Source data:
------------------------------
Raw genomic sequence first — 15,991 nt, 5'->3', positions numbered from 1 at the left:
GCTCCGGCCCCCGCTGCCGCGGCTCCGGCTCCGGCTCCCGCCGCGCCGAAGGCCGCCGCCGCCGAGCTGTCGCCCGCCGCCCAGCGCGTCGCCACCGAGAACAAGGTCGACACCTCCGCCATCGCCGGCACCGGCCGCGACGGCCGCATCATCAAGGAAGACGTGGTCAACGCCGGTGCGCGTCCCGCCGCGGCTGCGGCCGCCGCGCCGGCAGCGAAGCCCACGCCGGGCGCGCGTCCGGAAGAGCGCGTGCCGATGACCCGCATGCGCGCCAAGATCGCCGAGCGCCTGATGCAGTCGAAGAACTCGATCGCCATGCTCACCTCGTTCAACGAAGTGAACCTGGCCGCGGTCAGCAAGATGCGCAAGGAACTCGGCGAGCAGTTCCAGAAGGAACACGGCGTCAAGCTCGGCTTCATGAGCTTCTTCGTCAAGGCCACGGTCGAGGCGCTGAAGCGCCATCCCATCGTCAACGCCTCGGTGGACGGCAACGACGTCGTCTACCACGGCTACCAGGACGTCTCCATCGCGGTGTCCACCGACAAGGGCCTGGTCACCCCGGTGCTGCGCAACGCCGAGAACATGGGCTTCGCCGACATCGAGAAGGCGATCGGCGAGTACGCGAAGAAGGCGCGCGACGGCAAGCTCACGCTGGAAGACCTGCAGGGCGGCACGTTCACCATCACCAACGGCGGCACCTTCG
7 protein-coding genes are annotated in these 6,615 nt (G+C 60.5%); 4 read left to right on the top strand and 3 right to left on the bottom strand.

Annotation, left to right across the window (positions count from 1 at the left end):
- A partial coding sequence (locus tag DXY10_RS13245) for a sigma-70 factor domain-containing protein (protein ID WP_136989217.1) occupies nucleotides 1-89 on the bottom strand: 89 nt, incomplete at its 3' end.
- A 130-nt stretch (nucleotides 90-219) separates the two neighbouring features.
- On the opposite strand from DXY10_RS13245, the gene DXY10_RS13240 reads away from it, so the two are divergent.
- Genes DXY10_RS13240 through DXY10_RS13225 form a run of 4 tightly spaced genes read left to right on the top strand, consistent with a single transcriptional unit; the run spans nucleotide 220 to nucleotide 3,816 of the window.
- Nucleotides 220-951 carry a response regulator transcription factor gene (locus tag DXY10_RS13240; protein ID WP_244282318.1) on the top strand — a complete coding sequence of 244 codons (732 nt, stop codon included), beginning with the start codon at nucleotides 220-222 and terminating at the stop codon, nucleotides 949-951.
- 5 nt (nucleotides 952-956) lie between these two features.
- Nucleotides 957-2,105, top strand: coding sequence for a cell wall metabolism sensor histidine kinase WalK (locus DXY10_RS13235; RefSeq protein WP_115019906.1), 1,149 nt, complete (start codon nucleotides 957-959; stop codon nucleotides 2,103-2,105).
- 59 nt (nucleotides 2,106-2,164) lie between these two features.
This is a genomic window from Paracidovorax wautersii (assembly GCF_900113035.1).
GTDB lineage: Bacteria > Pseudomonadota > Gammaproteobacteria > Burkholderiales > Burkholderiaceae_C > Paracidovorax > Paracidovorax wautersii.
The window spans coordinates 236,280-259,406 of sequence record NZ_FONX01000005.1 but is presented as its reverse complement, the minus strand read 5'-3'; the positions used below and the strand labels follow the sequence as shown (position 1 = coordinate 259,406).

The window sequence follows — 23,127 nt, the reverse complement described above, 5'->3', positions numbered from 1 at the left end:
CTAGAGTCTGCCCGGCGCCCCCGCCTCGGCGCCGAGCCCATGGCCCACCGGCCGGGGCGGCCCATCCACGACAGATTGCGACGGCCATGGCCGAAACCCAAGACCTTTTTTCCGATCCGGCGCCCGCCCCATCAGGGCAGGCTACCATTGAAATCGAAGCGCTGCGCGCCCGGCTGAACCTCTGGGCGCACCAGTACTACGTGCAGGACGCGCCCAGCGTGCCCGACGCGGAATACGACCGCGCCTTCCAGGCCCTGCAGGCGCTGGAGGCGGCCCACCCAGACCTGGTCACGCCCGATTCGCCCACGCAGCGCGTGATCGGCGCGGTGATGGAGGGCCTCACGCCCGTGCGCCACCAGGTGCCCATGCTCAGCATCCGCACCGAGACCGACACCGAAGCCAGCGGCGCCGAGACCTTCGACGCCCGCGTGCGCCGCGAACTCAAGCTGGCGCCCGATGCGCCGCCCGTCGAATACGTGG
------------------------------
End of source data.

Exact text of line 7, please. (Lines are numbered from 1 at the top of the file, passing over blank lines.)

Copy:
- On the opposite strand from DXY10_RS13245, the gene DXY10_RS13240 reads away from it, so the two are divergent.